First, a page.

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In the 1970s and 1980s, Aarhus became the centre for Denmark's rock music fostering many iconic bands such as TV-2 and Gnags.
Aarhus is home to the annual eight-day Aarhus International Jazz Festival, the SPo T Festival and the North Side Festival.
Archaeologists have conducted several excavations in the inner city since the 1960s revealing wells, streets, homes and workshops.
In the buildings and adjoining archaeological layers, everyday utensils like combs, jewellery and basic multi-purpose tools from approximately the year 900 have been found.
In 2010, the city council voted to change the name from "Århus" to "Aarhus" to strengthen the international profile of the city. Certain geographically affiliated names have been updated to reflect the name of the city, such as the Aarhus River, changed from "Århus Å" to "Aarhus Å".
It is still grammatically correct to write geographical names with the letter Å and local councils are allowed to use the Aa spelling as an alternative.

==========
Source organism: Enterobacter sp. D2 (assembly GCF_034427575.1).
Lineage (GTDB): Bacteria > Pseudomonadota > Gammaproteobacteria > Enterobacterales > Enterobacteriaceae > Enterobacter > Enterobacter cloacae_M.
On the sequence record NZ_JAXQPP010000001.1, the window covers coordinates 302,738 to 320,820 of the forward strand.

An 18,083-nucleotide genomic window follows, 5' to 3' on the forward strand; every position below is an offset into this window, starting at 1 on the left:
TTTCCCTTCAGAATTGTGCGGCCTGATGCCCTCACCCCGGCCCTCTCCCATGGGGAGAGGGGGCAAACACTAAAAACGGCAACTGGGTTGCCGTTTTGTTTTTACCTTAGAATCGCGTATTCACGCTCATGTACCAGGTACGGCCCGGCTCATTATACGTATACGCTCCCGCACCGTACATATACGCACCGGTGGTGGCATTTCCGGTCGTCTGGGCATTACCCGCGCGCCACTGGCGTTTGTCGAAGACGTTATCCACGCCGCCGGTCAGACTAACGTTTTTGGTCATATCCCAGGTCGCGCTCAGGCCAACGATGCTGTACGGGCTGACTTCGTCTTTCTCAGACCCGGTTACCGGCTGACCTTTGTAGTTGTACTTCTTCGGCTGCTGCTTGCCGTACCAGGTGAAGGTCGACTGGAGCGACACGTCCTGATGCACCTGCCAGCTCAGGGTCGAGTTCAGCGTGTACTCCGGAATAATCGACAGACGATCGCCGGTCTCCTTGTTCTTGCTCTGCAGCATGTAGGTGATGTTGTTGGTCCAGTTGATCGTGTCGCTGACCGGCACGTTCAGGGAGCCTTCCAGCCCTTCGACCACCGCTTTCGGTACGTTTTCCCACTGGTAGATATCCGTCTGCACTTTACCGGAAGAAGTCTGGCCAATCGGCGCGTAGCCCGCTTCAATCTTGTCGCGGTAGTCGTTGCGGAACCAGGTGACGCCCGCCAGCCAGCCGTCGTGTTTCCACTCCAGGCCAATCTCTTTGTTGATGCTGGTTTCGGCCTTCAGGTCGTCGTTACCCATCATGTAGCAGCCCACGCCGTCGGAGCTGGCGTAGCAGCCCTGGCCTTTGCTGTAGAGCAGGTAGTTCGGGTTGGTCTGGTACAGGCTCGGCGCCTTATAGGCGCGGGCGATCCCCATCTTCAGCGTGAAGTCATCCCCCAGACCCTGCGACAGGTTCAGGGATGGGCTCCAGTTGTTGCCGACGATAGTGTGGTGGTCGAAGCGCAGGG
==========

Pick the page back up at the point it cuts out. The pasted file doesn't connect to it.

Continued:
In 2017, Aarhus has been selected as European Capital of Culture along with Paphos in Cyprus.
"Aa" was also used by some major institutions between 1948-2011 as well, such as Aarhus university (AU) or the largest local sports club, Aarhus Gymnastikforening (AGF), who have never used the "Å"-spelling.
Whichever spelling local authorities choose, most newspapers and public institutions will accept it.
Some official authorities such as the Danish Language Committee, publisher of the Danish Orthographic Dictionary, still retain "Århus" as the main name, providing "Aarhus" as a new, second option, in brackets and some institutions are still using "Århus" explicitly in their official name, such as the local newsmedia Århus Stiftstidende and the schools Århus Kunstakademi and Århus Statsgymnasium for example.
As the industrial revolution took hold, the city grew to become the second-largest in the country by the 20th century.
Today Aarhus is at the cultural and economic core of the region and the largest centre for trade, services and industry in Jutland.
There are strong indications of a former royal residence from the Viking Age in Viby, a few kilometres south of the Aarhus city centre.